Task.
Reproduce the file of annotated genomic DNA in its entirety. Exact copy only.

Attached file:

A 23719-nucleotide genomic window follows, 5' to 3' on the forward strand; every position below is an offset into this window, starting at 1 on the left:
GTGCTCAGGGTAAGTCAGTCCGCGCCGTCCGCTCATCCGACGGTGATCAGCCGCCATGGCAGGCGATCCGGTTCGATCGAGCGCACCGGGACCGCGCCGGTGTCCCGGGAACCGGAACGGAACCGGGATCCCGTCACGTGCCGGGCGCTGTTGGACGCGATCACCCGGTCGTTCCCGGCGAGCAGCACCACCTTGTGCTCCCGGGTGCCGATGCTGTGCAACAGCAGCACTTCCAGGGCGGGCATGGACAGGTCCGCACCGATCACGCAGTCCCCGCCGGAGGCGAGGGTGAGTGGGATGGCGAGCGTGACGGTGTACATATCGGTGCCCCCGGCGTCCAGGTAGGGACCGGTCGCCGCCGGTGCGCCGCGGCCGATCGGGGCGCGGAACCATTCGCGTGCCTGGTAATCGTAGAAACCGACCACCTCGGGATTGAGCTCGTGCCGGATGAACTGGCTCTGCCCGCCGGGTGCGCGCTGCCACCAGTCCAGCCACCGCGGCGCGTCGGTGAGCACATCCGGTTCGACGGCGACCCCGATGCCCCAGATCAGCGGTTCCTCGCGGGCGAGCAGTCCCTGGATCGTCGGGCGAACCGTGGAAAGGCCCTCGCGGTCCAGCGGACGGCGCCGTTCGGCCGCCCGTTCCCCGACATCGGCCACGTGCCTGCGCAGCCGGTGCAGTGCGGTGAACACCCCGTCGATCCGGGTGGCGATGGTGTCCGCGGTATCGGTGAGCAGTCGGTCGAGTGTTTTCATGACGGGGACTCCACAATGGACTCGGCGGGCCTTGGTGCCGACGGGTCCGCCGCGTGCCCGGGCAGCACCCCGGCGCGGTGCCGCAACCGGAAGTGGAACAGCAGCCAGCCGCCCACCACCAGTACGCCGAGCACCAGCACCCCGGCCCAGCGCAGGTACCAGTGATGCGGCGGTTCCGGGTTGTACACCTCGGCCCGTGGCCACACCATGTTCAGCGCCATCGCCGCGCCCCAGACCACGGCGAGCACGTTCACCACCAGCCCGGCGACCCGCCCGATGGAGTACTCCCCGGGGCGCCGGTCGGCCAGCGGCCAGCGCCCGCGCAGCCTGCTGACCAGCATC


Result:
A 23719-nucleotide genomic window follows, 5' to 3' on the forward strand; every position below is an offset into this window, starting at 1 on the left:
GTGCTCAGGGTAAGTCAGTCCGCGCCGTCCGCTCATCCGACGGTGATCAGCCGCCATGGCAGGCGATCCGGTTCGATCGAGCGCACCGGGACCGCGCCGGTGTCCCGGGAACCGGAACGGAACCGGGATCCCGTCACGTGCCGGGCGCTGTTGGACGCGATCACCCGGTCGTTCCCGGCGAGCAGCACCACCTTGTGCTCCCGGGTGCCGATGCTGTGCAACAGCAGCACTTCCAGGGCGGGCATGGACAGGTCCGCACCGATCACGCAGTCCCCGCCGGAGGCGAGGGTGAGTGGGATGGCGAGCGTGACGGTGTACATATCGGTGCCCCCGGCGTCCAGGTAGGGACCGGTCGCCGCCGGTGCGCCGCGGCCGATCGGGGCGCGGAACCATTCGCGTGCCTGGTAATCGTAGAAACCGACCACCTCGGGATTGAGCTCGTGCCGGATGAACTGGCTCTGCCCGCCGGGTGCGCGCTGCCACCAGTCCAGCCACCGCGGCGCGTCGGTGAGCACATCCGGTTCGACGGCGACCCCGATGCCCCAGATCAGCGGTTCCTCGCGGGCGAGCAGTCCCTGGATCGTCGGGCGAACCGTGGAAAGGCCCTCGCGGTCCAGCGGACGGCGCCGTTCGGCCGCCCGTTCCCCGACATCGGCCACGTGCCTGCGCAGCCGGTGCAGTGCGGTGAACACCCCGTCGATCCGGGTGGCGATGGTGTCCGCGGTATCGGTGAGCAGTCGGTCGAGTGTTTTCATGACGGGGACTCCACAATGGACTCGGCGGGCCTTGGTGCCGACGGGTCCGCCGCGTGCCCGGGCAGCACCCCGGCGCGGTGCCGCAACCGGAAGTGGAACAGCAGCCAGCCGCCCACCACCAGTACGCCGAGCACCAGCACCCCGGCCCAGCGCAGGTACCAGTGATGCGGCGGTTCCGGGTTGTACACCTCGGCCCGTGGCCACACCATGTTCAGCGCCATCGCCGCGCCCCAGACCACGGCGAGCACGTTCACCACCAGCCCGGCGACCCGCCCGATGGAGTACTCCCCGGGGCGCCGGTCGGCCAGCGGCCAGCGCCCGCGCAGCCTGCTGACCAGCATC